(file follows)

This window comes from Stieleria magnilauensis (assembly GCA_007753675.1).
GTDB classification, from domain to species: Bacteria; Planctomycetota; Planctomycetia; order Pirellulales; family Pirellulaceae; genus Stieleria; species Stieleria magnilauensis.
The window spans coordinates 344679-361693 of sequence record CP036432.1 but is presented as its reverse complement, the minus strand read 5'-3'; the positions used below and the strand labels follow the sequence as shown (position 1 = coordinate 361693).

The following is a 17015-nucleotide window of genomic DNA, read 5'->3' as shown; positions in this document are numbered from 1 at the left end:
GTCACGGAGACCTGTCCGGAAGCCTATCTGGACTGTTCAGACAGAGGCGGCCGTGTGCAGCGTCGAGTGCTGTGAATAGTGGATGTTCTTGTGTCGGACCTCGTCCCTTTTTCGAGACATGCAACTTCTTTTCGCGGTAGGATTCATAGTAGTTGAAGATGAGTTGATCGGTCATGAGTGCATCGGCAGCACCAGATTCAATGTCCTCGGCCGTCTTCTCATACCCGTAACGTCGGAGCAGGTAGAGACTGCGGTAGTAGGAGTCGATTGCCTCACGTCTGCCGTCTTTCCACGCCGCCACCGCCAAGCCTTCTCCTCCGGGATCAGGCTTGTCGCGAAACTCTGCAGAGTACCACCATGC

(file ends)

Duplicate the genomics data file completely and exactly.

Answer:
This window comes from Stieleria magnilauensis (assembly GCA_007753675.1).
GTDB classification, from domain to species: Bacteria; Planctomycetota; Planctomycetia; order Pirellulales; family Pirellulaceae; genus Stieleria; species Stieleria magnilauensis.
The window spans coordinates 344679-361693 of sequence record CP036432.1 but is presented as its reverse complement, the minus strand read 5'-3'; the positions used below and the strand labels follow the sequence as shown (position 1 = coordinate 361693).

The following is a 17015-nucleotide window of genomic DNA, read 5'->3' as shown; positions in this document are numbered from 1 at the left end:
GTCACGGAGACCTGTCCGGAAGCCTATCTGGACTGTTCAGACAGAGGCGGCCGTGTGCAGCGTCGAGTGCTGTGAATAGTGGATGTTCTTGTGTCGGACCTCGTCCCTTTTTCGAGACATGCAACTTCTTTTCGCGGTAGGATTCATAGTAGTTGAAGATGAGTTGATCGGTCATGAGTGCATCGGCAGCACCAGATTCAATGTCCTCGGCCGTCTTCTCATACCCGTAACGTCGGAGCAGGTAGAGACTGCGGTAGTAGGAGTCGATTGCCTCACGTCTGCCGTCTTTCCACGCCGCCACCGCCAAGCCTTCTCCTCCGGGATCAGGCTTGTCGCGAAACTCTGCAGAGTACCACCATGC